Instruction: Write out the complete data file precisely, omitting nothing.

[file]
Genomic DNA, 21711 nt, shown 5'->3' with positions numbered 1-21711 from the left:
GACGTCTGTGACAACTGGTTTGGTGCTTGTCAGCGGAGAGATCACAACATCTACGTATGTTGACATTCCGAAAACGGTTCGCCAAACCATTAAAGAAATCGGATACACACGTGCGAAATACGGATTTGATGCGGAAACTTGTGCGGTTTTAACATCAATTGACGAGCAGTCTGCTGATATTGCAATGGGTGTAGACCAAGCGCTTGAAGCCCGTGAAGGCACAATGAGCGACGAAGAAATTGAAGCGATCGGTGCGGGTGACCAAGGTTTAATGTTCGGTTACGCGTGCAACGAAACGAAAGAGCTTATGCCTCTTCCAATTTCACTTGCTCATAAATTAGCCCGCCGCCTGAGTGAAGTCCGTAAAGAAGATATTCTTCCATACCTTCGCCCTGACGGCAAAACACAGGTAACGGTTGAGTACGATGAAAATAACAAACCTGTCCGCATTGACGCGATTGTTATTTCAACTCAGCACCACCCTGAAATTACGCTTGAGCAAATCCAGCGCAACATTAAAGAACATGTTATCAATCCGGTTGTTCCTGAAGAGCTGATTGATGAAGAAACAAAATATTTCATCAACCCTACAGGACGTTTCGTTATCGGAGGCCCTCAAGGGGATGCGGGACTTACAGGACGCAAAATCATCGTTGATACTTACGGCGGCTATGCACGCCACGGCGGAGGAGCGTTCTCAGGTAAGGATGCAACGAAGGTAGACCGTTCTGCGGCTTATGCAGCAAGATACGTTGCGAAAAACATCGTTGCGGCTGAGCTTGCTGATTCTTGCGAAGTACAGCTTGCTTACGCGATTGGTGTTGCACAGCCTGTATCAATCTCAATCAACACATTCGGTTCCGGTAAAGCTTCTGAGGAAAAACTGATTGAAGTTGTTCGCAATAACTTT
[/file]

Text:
Genomic DNA, 21711 nt, shown 5'->3' with positions numbered 1-21711 from the left:
GACGTCTGTGACAACTGGTTTGGTGCTTGTCAGCGGAGAGATCACAACATCTACGTATGTTGACATTCCGAAAACGGTTCGCCAAACCATTAAAGAAATCGGATACACACGTGCGAAATACGGATTTGATGCGGAAACTTGTGCGGTTTTAACATCAATTGACGAGCAGTCTGCTGATATTGCAATGGGTGTAGACCAAGCGCTTGAAGCCCGTGAAGGCACAATGAGCGACGAAGAAATTGAAGCGATCGGTGCGGGTGACCAAGGTTTAATGTTCGGTTACGCGTGCAACGAAACGAAAGAGCTTATGCCTCTTCCAATTTCACTTGCTCATAAATTAGCCCGCCGCCTGAGTGAAGTCCGTAAAGAAGATATTCTTCCATACCTTCGCCCTGACGGCAAAACACAGGTAACGGTTGAGTACGATGAAAATAACAAACCTGTCCGCATTGACGCGATTGTTATTTCAACTCAGCACCACCCTGAAATTACGCTTGAGCAAATCCAGCGCAACATTAAAGAACATGTTATCAATCCGGTTGTTCCTGAAGAGCTGATTGATGAAGAAACAAAATATTTCATCAACCCTACAGGACGTTTCGTTATCGGAGGCCCTCAAGGGGATGCGGGACTTACAGGACGCAAAATCATCGTTGATACTTACGGCGGCTATGCACGCCACGGCGGAGGAGCGTTCTCAGGTAAGGATGCAACGAAGGTAGACCGTTCTGCGGCTTATGCAGCAAGATACGTTGCGAAAAACATCGTTGCGGCTGAGCTTGCTGATTCTTGCGAAGTACAGCTTGCTTACGCGATTGGTGTTGCACAGCCTGTATCAATCTCAATCAACACATTCGGTTCCGGTAAAGCTTCTGAGGAAAAACTGATTGAAGTTGTTCGCAATAACTTT